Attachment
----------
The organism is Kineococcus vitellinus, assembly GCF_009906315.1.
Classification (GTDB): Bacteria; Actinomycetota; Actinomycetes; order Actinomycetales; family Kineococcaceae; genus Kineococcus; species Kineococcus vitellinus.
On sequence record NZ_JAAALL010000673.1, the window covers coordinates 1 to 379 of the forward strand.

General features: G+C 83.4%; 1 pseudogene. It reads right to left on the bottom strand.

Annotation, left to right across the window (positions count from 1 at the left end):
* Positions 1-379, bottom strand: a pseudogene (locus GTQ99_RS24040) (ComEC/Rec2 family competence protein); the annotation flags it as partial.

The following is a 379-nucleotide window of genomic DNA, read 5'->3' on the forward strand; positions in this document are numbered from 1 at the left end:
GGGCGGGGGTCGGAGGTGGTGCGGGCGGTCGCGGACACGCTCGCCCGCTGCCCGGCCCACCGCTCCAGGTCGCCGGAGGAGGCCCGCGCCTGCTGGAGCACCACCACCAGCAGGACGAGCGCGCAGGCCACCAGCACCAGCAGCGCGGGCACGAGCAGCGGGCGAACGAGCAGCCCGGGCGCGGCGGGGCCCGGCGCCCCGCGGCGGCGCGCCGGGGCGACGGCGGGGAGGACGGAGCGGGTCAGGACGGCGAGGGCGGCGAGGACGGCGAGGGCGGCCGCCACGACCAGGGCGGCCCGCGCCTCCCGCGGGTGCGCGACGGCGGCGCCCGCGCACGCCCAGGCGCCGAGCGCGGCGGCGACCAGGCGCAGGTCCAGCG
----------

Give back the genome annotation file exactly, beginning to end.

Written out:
The organism is Kineococcus vitellinus, assembly GCF_009906315.1.
Classification (GTDB): Bacteria; Actinomycetota; Actinomycetes; order Actinomycetales; family Kineococcaceae; genus Kineococcus; species Kineococcus vitellinus.
On sequence record NZ_JAAALL010000673.1, the window covers coordinates 1 to 379 of the forward strand.

General features: G+C 83.4%; 1 pseudogene. It reads right to left on the bottom strand.

Annotation, left to right across the window (positions count from 1 at the left end):
* Positions 1-379, bottom strand: a pseudogene (locus GTQ99_RS24040) (ComEC/Rec2 family competence protein); the annotation flags it as partial.

The following is a 379-nucleotide window of genomic DNA, read 5'->3' on the forward strand; positions in this document are numbered from 1 at the left end:
GGGCGGGGGTCGGAGGTGGTGCGGGCGGTCGCGGACACGCTCGCCCGCTGCCCGGCCCACCGCTCCAGGTCGCCGGAGGAGGCCCGCGCCTGCTGGAGCACCACCACCAGCAGGACGAGCGCGCAGGCCACCAGCACCAGCAGCGCGGGCACGAGCAGCGGGCGAACGAGCAGCCCGGGCGCGGCGGGGCCCGGCGCCCCGCGGCGGCGCGCCGGGGCGACGGCGGGGAGGACGGAGCGGGTCAGGACGGCGAGGGCGGCGAGGACGGCGAGGGCGGCCGCCACGACCAGGGCGGCCCGCGCCTCCCGCGGGTGCGCGACGGCGGCGCCCGCGCACGCCCAGGCGCCGAGCGCGGCGGCGACCAGGCGCAGGTCCAGCG